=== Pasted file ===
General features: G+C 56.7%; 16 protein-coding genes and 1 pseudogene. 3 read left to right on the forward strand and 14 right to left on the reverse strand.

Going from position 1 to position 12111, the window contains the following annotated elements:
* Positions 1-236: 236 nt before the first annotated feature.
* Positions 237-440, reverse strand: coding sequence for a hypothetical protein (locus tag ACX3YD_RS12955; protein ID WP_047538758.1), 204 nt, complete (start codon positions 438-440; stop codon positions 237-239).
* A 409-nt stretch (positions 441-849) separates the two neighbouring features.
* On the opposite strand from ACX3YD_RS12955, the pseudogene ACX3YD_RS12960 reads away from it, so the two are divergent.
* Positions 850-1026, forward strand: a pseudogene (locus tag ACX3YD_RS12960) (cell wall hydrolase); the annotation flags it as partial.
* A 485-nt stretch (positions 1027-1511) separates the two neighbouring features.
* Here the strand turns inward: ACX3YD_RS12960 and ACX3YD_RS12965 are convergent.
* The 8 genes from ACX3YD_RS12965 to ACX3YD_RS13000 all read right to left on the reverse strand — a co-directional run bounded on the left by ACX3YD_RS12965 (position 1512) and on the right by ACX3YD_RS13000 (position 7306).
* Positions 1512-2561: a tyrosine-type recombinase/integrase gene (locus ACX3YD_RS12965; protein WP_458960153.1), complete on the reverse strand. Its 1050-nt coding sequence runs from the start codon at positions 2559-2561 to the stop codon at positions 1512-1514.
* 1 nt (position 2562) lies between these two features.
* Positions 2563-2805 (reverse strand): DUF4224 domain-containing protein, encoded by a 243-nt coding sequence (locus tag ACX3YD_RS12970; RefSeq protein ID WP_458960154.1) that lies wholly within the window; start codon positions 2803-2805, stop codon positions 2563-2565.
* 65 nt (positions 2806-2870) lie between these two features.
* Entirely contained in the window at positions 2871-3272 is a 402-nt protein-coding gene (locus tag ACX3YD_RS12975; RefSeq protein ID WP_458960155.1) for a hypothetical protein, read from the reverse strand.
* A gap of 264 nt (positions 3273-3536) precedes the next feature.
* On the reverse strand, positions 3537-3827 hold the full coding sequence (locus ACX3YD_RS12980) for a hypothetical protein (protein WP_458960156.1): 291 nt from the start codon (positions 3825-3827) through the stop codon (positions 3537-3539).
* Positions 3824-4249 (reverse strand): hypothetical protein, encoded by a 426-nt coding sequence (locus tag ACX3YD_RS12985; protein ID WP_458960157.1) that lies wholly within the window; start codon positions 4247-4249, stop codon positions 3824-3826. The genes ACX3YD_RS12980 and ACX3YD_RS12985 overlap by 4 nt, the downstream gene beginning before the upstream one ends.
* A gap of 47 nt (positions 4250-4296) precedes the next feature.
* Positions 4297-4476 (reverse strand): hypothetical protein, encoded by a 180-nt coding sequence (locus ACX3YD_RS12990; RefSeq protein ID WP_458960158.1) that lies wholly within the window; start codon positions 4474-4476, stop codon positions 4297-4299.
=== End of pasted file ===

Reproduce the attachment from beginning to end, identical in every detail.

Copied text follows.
General features: G+C 56.7%; 16 protein-coding genes and 1 pseudogene. 3 read left to right on the forward strand and 14 right to left on the reverse strand.

Going from position 1 to position 12111, the window contains the following annotated elements:
* Positions 1-236: 236 nt before the first annotated feature.
* Positions 237-440, reverse strand: coding sequence for a hypothetical protein (locus tag ACX3YD_RS12955; protein ID WP_047538758.1), 204 nt, complete (start codon positions 438-440; stop codon positions 237-239).
* A 409-nt stretch (positions 441-849) separates the two neighbouring features.
* On the opposite strand from ACX3YD_RS12955, the pseudogene ACX3YD_RS12960 reads away from it, so the two are divergent.
* Positions 850-1026, forward strand: a pseudogene (locus tag ACX3YD_RS12960) (cell wall hydrolase); the annotation flags it as partial.
* A 485-nt stretch (positions 1027-1511) separates the two neighbouring features.
* Here the strand turns inward: ACX3YD_RS12960 and ACX3YD_RS12965 are convergent.
* The 8 genes from ACX3YD_RS12965 to ACX3YD_RS13000 all read right to left on the reverse strand — a co-directional run bounded on the left by ACX3YD_RS12965 (position 1512) and on the right by ACX3YD_RS13000 (position 7306).
* Positions 1512-2561: a tyrosine-type recombinase/integrase gene (locus ACX3YD_RS12965; protein WP_458960153.1), complete on the reverse strand. Its 1050-nt coding sequence runs from the start codon at positions 2559-2561 to the stop codon at positions 1512-1514.
* 1 nt (position 2562) lies between these two features.
* Positions 2563-2805 (reverse strand): DUF4224 domain-containing protein, encoded by a 243-nt coding sequence (locus tag ACX3YD_RS12970; RefSeq protein ID WP_458960154.1) that lies wholly within the window; start codon positions 2803-2805, stop codon positions 2563-2565.
* 65 nt (positions 2806-2870) lie between these two features.
* Entirely contained in the window at positions 2871-3272 is a 402-nt protein-coding gene (locus tag ACX3YD_RS12975; RefSeq protein ID WP_458960155.1) for a hypothetical protein, read from the reverse strand.
* A gap of 264 nt (positions 3273-3536) precedes the next feature.
* On the reverse strand, positions 3537-3827 hold the full coding sequence (locus ACX3YD_RS12980) for a hypothetical protein (protein WP_458960156.1): 291 nt from the start codon (positions 3825-3827) through the stop codon (positions 3537-3539).
* Positions 3824-4249 (reverse strand): hypothetical protein, encoded by a 426-nt coding sequence (locus tag ACX3YD_RS12985; protein ID WP_458960157.1) that lies wholly within the window; start codon positions 4247-4249, stop codon positions 3824-3826. The genes ACX3YD_RS12980 and ACX3YD_RS12985 overlap by 4 nt, the downstream gene beginning before the upstream one ends.
* A gap of 47 nt (positions 4250-4296) precedes the next feature.
* Positions 4297-4476 (reverse strand): hypothetical protein, encoded by a 180-nt coding sequence (locus ACX3YD_RS12990; RefSeq protein ID WP_458960158.1) that lies wholly within the window; start codon positions 4474-4476, stop codon positions 4297-4299.